No one has ever described my profession—that of writer and editor—as lucrative, but it is relatively immune to severe shocks and disruptions.
Not so the trucking industry, particularly these days. The news preoccupying the produce industry last week the blockage of cross-border traffic from Mexico to Texas as a result of extra inspection orders issued by Texas governor Greg Abbott.
Bowing to intense pressure, Abbott reversed his policy on Friday, April 15.
Trucking disruptions aren’t limited to this continent. Argentine truckers are refusing to transport the nation’s grain supplies to protest freight rates that they believe are too low. Which is worrisome given that grain markets have already been disrupted by the Russian invasion of Ukraine.
These disruptions are (probably) transitory. The U.S. trucking industry is facing a larger issue at this point—a possible return of the crash of 2019. Dry-van truckload spot prices have tumbled 37 percent since Dec. 31, according to Bank of America analyst Ken Hoexter.
The drop has accelerated in the past month.
Another sign is the drop in the number of rejected loads. Trucking being the peculiar industry it is, truckers can reject loads for which they have already contracted. Last year at this time they were rejecting 25 percent of contracts, meaning that they could get a better deal by hauling another load for somebody else. Today that rate has fallen to 11 percent.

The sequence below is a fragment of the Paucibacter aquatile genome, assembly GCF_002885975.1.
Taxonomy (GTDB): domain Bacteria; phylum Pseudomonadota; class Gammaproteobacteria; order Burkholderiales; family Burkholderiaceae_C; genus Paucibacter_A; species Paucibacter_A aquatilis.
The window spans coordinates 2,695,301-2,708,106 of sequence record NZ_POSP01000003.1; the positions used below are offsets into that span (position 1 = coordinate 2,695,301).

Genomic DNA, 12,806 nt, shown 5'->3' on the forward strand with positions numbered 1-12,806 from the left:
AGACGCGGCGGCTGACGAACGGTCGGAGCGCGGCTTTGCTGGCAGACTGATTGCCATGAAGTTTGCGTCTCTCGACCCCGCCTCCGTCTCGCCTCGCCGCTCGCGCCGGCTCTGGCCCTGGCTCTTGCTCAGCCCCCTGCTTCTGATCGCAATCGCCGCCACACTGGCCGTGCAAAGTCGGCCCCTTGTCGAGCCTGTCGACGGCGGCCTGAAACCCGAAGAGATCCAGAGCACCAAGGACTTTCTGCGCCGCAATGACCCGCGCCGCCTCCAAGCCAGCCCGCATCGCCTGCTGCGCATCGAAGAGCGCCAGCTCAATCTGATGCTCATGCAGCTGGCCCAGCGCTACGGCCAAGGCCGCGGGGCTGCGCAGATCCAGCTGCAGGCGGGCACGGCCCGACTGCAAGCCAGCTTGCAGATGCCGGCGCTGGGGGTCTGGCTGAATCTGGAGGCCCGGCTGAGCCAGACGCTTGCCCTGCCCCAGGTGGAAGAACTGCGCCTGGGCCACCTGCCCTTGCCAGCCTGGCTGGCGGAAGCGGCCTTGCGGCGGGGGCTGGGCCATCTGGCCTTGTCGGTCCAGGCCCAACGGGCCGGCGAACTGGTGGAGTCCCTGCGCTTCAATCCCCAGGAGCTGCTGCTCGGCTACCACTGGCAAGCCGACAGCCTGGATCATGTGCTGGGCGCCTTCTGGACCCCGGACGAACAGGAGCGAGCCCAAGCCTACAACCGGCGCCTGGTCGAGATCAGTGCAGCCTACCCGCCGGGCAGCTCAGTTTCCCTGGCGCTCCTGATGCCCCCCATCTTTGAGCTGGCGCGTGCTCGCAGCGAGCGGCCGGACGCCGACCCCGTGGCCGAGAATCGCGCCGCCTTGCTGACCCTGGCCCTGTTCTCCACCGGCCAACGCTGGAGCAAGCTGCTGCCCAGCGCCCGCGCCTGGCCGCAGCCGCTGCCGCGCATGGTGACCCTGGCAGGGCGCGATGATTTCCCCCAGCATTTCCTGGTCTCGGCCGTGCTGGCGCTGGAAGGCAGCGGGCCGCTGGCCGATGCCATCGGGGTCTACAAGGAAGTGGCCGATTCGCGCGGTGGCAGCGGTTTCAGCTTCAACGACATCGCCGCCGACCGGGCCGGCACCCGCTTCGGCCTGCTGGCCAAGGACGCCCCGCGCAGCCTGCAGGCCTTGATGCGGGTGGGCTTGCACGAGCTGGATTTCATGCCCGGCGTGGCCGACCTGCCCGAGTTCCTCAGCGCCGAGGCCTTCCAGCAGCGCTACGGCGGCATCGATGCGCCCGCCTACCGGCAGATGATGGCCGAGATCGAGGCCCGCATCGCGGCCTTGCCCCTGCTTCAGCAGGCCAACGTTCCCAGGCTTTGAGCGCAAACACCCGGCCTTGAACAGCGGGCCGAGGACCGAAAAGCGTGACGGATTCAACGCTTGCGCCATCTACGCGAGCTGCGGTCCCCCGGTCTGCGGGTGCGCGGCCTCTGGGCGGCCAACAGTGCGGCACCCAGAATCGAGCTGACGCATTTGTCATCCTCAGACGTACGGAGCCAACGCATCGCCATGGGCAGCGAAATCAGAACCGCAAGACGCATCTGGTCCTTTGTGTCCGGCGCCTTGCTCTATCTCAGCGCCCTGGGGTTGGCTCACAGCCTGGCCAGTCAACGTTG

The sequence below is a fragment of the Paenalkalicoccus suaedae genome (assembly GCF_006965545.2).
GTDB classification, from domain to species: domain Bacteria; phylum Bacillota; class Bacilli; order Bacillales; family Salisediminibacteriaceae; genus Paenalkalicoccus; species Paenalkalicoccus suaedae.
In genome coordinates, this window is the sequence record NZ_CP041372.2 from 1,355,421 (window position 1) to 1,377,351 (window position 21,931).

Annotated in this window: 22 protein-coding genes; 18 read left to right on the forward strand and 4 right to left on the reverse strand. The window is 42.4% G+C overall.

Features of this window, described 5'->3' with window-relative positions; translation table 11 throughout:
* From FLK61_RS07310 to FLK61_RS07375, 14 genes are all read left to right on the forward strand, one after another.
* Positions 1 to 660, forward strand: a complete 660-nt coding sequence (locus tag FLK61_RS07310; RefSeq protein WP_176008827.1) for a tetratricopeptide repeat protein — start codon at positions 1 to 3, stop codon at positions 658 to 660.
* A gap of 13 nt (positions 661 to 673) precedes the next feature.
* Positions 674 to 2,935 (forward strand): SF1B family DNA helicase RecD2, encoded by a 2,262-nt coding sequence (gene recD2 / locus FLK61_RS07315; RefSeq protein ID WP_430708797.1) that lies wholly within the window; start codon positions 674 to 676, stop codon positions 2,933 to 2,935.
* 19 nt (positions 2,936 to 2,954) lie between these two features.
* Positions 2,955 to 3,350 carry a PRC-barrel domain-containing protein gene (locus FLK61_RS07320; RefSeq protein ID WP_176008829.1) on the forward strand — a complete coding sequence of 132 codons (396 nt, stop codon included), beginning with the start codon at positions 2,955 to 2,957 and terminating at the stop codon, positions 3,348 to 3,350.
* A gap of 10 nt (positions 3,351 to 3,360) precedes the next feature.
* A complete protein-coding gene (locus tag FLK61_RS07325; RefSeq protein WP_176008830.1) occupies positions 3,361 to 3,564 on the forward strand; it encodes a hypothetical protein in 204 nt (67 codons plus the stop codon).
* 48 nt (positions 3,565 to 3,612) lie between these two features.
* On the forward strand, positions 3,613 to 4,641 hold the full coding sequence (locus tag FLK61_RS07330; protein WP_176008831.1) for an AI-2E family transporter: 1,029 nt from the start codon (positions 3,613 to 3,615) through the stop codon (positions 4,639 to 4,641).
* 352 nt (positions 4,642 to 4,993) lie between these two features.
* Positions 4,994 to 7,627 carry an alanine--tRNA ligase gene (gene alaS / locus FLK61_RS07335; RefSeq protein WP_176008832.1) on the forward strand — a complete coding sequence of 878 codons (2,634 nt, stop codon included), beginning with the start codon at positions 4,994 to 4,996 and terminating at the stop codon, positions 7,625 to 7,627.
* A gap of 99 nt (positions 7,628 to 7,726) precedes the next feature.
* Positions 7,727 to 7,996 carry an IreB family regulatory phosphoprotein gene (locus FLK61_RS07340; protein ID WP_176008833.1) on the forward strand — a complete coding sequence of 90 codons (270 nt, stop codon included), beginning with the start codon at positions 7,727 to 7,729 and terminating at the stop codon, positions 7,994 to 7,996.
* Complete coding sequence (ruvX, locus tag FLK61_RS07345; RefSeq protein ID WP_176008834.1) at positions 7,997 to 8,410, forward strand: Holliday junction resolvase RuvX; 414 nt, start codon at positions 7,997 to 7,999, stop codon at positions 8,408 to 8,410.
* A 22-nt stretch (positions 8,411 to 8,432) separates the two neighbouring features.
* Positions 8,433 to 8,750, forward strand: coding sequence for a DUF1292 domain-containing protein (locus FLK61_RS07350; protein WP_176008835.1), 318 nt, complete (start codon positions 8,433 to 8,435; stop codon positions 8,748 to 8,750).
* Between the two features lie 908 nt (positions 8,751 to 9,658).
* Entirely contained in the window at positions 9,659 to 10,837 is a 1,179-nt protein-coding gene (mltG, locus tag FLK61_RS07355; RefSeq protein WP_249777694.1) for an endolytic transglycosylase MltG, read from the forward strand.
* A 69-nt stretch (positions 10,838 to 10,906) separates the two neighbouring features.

General inflation, diesel prices, and reduced consumer demand are among the causes. Of course these are all related. Inflation has cut into consumer demand for durable goods, which surged during the recession. If you’re spending more at the grocery store, you’re less likely to spend on a new couch or TV set.
All of this leads to worries about a return of the boom-and-bust cycle of 2018-19.
The news isn’t bad for everybody. Last week Walmart announced starting pay rates for truckers at $90,000-$110,000 per year—still a living wage in most parts of the country (!). Formerly its highest starting rate had been $87,500.
Trucking availability for fresh fruit and vegetable transport remains “adequate” in most markets, USDA’s Agricultural Research Service reported on April 13. Indeed there were “shortages” in central and south Florida and eastern North Carolina, with “slight shortages” in Colorado’s San Luis Valley and Michigan. No surpluses or “slight surpluses” were indicated in any market.
At this point, some observers are predicting another recession in the industry. Whether that comes true or not, this is probably not the best time in history to get a CDL license and try to hit the road.